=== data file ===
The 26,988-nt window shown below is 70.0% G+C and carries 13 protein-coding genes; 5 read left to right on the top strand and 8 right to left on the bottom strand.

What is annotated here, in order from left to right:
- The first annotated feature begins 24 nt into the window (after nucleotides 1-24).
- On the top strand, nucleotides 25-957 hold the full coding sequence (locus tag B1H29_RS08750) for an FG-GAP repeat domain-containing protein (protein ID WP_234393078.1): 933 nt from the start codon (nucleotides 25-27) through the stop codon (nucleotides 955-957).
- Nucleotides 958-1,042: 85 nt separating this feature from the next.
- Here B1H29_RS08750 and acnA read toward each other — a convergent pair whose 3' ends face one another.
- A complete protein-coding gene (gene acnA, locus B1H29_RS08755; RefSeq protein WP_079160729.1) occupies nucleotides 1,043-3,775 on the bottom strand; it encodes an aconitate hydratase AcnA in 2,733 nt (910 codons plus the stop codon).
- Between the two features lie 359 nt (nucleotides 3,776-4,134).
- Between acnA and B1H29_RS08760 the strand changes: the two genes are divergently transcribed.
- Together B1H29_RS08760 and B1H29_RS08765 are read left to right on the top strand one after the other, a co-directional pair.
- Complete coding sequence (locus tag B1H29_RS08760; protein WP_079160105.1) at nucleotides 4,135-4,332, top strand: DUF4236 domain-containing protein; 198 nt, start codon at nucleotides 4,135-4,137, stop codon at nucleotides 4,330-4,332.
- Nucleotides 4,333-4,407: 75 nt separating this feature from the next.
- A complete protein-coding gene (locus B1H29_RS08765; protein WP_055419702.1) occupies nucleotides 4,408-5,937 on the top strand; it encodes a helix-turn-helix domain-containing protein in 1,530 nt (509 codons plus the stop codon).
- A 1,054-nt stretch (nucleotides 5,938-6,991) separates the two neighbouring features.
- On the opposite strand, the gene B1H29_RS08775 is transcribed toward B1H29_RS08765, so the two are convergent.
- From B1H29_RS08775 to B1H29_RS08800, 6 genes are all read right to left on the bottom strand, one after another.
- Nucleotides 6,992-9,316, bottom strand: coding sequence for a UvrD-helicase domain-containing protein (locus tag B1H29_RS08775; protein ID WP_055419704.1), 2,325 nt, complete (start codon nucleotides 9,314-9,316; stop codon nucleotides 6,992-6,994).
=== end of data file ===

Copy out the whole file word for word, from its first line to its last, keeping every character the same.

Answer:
The 26,988-nt window shown below is 70.0% G+C and carries 13 protein-coding genes; 5 read left to right on the top strand and 8 right to left on the bottom strand.

What is annotated here, in order from left to right:
- The first annotated feature begins 24 nt into the window (after nucleotides 1-24).
- On the top strand, nucleotides 25-957 hold the full coding sequence (locus tag B1H29_RS08750) for an FG-GAP repeat domain-containing protein (protein ID WP_234393078.1): 933 nt from the start codon (nucleotides 25-27) through the stop codon (nucleotides 955-957).
- Nucleotides 958-1,042: 85 nt separating this feature from the next.
- Here B1H29_RS08750 and acnA read toward each other — a convergent pair whose 3' ends face one another.
- A complete protein-coding gene (gene acnA, locus B1H29_RS08755; RefSeq protein WP_079160729.1) occupies nucleotides 1,043-3,775 on the bottom strand; it encodes an aconitate hydratase AcnA in 2,733 nt (910 codons plus the stop codon).
- Between the two features lie 359 nt (nucleotides 3,776-4,134).
- Between acnA and B1H29_RS08760 the strand changes: the two genes are divergently transcribed.
- Together B1H29_RS08760 and B1H29_RS08765 are read left to right on the top strand one after the other, a co-directional pair.
- Complete coding sequence (locus tag B1H29_RS08760; protein WP_079160105.1) at nucleotides 4,135-4,332, top strand: DUF4236 domain-containing protein; 198 nt, start codon at nucleotides 4,135-4,137, stop codon at nucleotides 4,330-4,332.
- Nucleotides 4,333-4,407: 75 nt separating this feature from the next.
- A complete protein-coding gene (locus B1H29_RS08765; protein WP_055419702.1) occupies nucleotides 4,408-5,937 on the top strand; it encodes a helix-turn-helix domain-containing protein in 1,530 nt (509 codons plus the stop codon).
- A 1,054-nt stretch (nucleotides 5,938-6,991) separates the two neighbouring features.
- On the opposite strand, the gene B1H29_RS08775 is transcribed toward B1H29_RS08765, so the two are convergent.
- From B1H29_RS08775 to B1H29_RS08800, 6 genes are all read right to left on the bottom strand, one after another.
- Nucleotides 6,992-9,316, bottom strand: coding sequence for a UvrD-helicase domain-containing protein (locus tag B1H29_RS08775; protein ID WP_055419704.1), 2,325 nt, complete (start codon nucleotides 9,314-9,316; stop codon nucleotides 6,992-6,994).